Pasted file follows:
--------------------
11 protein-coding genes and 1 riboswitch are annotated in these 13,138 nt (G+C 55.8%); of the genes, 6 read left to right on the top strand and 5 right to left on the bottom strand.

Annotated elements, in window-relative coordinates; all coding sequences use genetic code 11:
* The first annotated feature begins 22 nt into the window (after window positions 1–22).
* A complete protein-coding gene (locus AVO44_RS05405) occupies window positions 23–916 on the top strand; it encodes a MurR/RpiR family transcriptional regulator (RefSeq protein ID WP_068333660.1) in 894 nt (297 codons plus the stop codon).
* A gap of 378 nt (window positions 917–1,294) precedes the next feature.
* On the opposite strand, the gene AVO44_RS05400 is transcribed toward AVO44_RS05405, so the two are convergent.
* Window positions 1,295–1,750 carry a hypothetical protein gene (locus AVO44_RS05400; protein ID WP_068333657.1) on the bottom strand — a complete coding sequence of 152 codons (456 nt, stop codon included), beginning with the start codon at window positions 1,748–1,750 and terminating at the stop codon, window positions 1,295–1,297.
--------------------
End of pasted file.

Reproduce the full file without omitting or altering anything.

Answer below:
11 protein-coding genes and 1 riboswitch are annotated in these 13,138 nt (G+C 55.8%); of the genes, 6 read left to right on the top strand and 5 right to left on the bottom strand.

Annotated elements, in window-relative coordinates; all coding sequences use genetic code 11:
* The first annotated feature begins 22 nt into the window (after window positions 1–22).
* A complete protein-coding gene (locus AVO44_RS05405) occupies window positions 23–916 on the top strand; it encodes a MurR/RpiR family transcriptional regulator (RefSeq protein ID WP_068333660.1) in 894 nt (297 codons plus the stop codon).
* A gap of 378 nt (window positions 917–1,294) precedes the next feature.
* On the opposite strand, the gene AVO44_RS05400 is transcribed toward AVO44_RS05405, so the two are convergent.
* Window positions 1,295–1,750 carry a hypothetical protein gene (locus AVO44_RS05400; protein ID WP_068333657.1) on the bottom strand — a complete coding sequence of 152 codons (456 nt, stop codon included), beginning with the start codon at window positions 1,748–1,750 and terminating at the stop codon, window positions 1,295–1,297.